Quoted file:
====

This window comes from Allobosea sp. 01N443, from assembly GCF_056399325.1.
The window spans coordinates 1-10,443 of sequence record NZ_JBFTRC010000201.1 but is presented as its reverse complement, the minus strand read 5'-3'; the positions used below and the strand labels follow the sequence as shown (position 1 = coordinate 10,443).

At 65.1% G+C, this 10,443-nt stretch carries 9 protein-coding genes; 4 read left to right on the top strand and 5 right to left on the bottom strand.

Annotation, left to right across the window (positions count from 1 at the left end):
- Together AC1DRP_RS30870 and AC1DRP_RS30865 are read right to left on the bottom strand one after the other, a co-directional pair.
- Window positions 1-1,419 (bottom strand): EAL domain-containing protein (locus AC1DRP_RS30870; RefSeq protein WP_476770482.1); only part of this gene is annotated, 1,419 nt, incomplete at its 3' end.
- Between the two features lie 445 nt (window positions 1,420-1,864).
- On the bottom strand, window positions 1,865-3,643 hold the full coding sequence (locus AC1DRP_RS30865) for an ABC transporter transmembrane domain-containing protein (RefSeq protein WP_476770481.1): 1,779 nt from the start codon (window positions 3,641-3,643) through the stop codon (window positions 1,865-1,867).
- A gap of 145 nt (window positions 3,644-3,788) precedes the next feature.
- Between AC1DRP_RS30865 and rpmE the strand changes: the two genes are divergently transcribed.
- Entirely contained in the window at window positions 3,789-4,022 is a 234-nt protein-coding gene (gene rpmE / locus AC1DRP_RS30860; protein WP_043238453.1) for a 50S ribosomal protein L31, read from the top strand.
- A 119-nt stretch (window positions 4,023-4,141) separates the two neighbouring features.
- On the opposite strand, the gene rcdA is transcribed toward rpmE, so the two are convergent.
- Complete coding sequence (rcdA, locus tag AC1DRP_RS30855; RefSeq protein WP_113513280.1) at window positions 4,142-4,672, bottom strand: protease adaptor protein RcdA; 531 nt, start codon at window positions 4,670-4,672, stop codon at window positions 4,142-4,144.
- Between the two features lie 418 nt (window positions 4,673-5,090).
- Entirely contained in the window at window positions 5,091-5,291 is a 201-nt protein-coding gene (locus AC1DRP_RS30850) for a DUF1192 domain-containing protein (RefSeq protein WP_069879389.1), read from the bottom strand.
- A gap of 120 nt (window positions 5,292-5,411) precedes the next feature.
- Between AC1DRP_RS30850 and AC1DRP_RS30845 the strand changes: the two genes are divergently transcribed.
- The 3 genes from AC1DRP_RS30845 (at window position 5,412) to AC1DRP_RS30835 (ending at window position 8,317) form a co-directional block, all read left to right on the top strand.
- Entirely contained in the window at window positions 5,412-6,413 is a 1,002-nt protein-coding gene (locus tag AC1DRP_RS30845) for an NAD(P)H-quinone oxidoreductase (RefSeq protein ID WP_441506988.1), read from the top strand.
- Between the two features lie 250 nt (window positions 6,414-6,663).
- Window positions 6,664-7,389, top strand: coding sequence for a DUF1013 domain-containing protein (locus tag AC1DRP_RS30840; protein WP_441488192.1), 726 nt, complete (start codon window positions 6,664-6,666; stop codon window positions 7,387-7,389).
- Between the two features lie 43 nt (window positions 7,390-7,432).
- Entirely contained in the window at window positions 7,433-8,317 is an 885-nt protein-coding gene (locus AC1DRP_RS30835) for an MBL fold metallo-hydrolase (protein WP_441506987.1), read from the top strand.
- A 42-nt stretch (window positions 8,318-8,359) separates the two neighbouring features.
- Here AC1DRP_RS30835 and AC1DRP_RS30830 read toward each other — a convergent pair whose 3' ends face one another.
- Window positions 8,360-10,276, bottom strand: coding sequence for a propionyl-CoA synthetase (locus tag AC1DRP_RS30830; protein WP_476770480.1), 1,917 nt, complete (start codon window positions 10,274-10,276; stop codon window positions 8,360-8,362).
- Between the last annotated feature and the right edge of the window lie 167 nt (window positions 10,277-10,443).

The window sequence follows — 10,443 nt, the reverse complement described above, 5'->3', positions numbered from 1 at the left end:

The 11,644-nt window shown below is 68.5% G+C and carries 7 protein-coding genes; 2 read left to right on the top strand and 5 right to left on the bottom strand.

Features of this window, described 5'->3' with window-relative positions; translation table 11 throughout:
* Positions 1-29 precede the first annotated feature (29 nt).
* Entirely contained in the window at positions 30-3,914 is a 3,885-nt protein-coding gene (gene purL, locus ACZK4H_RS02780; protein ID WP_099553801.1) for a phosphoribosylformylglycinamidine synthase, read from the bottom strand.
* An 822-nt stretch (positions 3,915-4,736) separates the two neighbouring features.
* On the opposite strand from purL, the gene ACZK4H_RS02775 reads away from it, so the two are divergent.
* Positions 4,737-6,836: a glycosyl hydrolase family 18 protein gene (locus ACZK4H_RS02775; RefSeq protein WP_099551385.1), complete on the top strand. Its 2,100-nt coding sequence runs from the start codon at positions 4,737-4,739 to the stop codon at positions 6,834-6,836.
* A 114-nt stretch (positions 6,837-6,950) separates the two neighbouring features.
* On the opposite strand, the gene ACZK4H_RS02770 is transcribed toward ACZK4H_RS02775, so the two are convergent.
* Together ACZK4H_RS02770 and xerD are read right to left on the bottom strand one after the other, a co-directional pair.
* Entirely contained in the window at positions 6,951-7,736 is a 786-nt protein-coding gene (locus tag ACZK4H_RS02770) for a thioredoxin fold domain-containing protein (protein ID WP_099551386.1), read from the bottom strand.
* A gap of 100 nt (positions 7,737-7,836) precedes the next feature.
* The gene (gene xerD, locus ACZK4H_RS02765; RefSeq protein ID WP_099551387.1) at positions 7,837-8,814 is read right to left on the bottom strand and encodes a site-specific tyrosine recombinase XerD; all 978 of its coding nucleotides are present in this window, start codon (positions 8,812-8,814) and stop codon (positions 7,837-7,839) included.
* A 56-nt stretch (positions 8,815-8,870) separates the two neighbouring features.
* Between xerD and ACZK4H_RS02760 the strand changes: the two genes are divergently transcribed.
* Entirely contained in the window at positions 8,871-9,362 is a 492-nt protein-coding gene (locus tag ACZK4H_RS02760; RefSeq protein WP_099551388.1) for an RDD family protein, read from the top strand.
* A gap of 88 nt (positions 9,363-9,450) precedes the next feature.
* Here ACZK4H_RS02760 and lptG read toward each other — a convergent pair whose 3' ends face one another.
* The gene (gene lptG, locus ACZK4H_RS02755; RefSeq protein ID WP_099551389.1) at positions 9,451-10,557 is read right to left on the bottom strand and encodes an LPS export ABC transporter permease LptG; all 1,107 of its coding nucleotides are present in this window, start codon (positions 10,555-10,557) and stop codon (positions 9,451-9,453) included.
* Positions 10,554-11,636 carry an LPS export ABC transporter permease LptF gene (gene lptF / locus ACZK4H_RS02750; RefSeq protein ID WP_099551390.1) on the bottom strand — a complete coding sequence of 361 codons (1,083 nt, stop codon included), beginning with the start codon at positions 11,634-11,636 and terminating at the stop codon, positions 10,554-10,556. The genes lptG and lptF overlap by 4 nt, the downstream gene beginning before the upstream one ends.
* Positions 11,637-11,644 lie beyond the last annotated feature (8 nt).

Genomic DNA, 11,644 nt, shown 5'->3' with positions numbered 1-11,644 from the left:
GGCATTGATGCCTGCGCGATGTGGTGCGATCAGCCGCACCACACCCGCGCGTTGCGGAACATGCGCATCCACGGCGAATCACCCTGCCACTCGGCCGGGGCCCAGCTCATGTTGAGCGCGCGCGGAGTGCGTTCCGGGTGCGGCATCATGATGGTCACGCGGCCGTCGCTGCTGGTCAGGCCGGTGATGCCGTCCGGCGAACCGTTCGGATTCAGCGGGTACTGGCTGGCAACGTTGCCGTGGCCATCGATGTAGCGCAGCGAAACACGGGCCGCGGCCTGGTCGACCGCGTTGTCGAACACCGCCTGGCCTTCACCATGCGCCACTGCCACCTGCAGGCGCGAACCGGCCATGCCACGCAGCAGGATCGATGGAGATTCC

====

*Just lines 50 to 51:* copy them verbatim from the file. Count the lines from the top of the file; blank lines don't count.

* Positions 11,637-11,644 lie beyond the last annotated feature (8 nt).

Genomic DNA, 11,644 nt, shown 5'->3' with positions numbered 1-11,644 from the left: